The discovery of gravitational waves confirms an important aspect of the theory of relativity, but it does much more than that. Quite literally, it opens up a new chapter in our exploration of the cosmos, one where electromagnetic radiation is no longer our only tool for “seeing” the universe. As MIT astrophysicist Scott Hughes told Gizmodo in a phone interview, we can use gravitational waves to probe mysterious celestial objects like black holes and neutron stars, which typically no light.
“There’s a lot of rich information encoded in gravitational waves,” he said, noting that the shape of a spacetime ripple can tell us about the size and motion of the object that produced it. “As an astronomer, I try to think about how to go from the ‘sound’ of the waveform that LIGO measures, to the parameters that produce that waveform.”
Everything shifted this morning.
In the 100th-anniversary year of Einstein’s theory of relativity, scientists announced they have proved it.
Using a stunning display of technological prowess, a group of physicists measured gravitational waves, a ripple in the fabric of space caused by the collision of two immense objects far out in the universe.
The discovery is on par with the invention of the telescope, said Lawrence Krauss, a theoretical physicist and cosmologist at Arizona State University.
“It heralds what I think is the beginning of the new astronomy for the 21st century,” Krauss said. “Gravitational-wave astronomy will be the astronomy of the 21st century. It’s opened a new window on the universe, just like the telescope in some sense or when we first used radio waves to explore the universe.”
The mile-wide open pit and 800-foot-high piles of toxic mine waste would permanently destroy thousands of acres of occupied, federally protected jaguar habitat where this jaguar lives.“The Rosemont Mine would destroy El Jefe’s home and severely hamstring recovery of jaguars in the United States,” said a prepared statement from Randy Serraglio, conservation advocate with the Center for Biological Diversity. “At ground zero for the mine is the intersection of three major wildlife corridors that are essential for jaguars moving back into the U.S. to reclaim lost territory. The Santa Rita Mountains are critically important to jaguar recovery in this country, and they must be protected.”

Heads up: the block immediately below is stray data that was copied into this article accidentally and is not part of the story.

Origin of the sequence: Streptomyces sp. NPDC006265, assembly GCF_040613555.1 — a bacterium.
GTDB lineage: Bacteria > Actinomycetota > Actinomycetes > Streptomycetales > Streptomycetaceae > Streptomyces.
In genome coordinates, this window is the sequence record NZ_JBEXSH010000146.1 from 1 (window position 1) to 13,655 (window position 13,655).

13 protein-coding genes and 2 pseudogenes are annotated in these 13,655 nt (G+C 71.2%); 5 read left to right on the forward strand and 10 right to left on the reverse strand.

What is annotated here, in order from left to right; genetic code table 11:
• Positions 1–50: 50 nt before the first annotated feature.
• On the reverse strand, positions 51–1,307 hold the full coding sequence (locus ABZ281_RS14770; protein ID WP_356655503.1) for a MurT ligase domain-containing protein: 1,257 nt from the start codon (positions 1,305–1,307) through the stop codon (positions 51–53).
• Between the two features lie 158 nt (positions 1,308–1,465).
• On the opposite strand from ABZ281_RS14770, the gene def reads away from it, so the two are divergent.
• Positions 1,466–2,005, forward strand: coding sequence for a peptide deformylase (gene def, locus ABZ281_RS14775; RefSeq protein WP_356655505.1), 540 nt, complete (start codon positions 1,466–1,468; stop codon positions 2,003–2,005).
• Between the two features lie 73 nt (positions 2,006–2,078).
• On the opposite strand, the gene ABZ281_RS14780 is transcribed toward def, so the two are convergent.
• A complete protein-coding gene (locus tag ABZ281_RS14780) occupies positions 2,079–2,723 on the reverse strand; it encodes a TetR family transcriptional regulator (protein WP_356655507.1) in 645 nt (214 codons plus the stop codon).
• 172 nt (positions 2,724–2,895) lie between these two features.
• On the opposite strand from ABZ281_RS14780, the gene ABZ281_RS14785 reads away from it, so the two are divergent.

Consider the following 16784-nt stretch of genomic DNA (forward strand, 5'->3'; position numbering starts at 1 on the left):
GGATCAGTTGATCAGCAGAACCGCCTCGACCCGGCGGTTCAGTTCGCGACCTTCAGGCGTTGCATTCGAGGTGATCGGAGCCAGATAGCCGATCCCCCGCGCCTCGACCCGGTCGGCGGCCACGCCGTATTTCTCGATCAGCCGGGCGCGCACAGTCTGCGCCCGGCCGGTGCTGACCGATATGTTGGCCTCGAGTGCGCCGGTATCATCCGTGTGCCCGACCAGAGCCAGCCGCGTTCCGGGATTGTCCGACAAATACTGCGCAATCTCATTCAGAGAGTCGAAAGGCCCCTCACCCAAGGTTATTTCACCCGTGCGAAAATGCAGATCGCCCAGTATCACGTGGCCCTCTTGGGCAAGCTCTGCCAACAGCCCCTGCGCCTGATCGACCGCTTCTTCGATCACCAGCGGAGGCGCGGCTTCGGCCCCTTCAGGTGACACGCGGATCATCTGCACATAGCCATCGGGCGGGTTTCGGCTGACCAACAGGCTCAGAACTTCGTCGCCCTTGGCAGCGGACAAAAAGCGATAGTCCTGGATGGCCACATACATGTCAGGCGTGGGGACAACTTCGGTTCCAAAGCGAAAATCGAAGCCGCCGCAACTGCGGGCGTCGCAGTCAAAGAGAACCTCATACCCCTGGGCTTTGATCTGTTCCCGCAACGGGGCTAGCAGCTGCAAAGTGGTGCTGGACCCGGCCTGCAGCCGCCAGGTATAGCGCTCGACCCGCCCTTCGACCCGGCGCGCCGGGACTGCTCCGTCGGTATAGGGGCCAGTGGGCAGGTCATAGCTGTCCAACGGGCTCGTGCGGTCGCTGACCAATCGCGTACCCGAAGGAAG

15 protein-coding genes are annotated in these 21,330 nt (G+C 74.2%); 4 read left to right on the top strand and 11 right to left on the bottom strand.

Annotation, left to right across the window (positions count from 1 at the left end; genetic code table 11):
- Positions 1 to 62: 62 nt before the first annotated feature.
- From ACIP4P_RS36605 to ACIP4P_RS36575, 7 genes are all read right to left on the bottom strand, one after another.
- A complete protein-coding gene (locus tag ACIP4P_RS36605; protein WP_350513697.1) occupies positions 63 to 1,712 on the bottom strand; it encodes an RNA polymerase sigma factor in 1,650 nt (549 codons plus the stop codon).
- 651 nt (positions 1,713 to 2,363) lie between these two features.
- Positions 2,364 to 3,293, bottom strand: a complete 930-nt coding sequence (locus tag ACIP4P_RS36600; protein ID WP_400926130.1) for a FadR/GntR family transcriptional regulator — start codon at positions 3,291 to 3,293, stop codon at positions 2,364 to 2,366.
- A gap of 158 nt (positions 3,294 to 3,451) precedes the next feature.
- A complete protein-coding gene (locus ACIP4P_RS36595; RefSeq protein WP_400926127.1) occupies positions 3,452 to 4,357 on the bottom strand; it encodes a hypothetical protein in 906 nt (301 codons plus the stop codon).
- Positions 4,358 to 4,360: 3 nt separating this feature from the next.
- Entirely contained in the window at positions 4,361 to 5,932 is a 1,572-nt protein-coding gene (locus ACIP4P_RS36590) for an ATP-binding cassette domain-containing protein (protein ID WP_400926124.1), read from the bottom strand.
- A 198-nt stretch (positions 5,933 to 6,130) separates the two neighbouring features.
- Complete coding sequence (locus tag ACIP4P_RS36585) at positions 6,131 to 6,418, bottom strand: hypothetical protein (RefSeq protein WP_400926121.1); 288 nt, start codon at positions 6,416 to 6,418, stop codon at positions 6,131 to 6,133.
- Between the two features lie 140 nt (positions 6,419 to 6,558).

Conservation CATalyst and the Center for Biological Diversity released new video today of the only known wild jaguar currently in the United States.Captured on remote sensor cameras in the Santa Rita Mountains just outside of Tucson, the dramatic footage provides a glimpse of the secretive life of one of nature’s most majestic and charismatic creatures. This is the first-ever publicly released video of the #jaguar, recently named 'El Jefe' by Tucson students, and it comes at a critical point in this cat’s conservation. Learn more here: http://www.biologicaldiversity.org/news/press_releases/2016/jaguar-02-03-2016.htmlPosted by Center for Biological Diversity on Wednesday, February 3, 2016
By the end of the century, the season averaged growing temperature will very likely exceed the highest temperature ever recorded throughout the tropics and subtropics. By 2050, the increase in temperature alone is projected to cause a 20% reduction in the yield of all of the major grains (maize, wheat, rice and soybeans). The breadbasket countries in the midlatitudes will experience marked increases in year-to-year volatility in crop production. Increasing stresses on the major crops due to climate change, coupled with the increasing demand for food due to increasing population and development, present significant challenges to achieving global food security. This lecture explores the likely impact of climate change and volatility on food production and availability in the foreseeable future.The lectures draw a full house to Centennial Hall, so get there ahead of the 7 p.m. start time if you want a good seat. More details here.
Our Garden Tour features four gorgeous Westside home gardens with talks at each on helpful topics for… More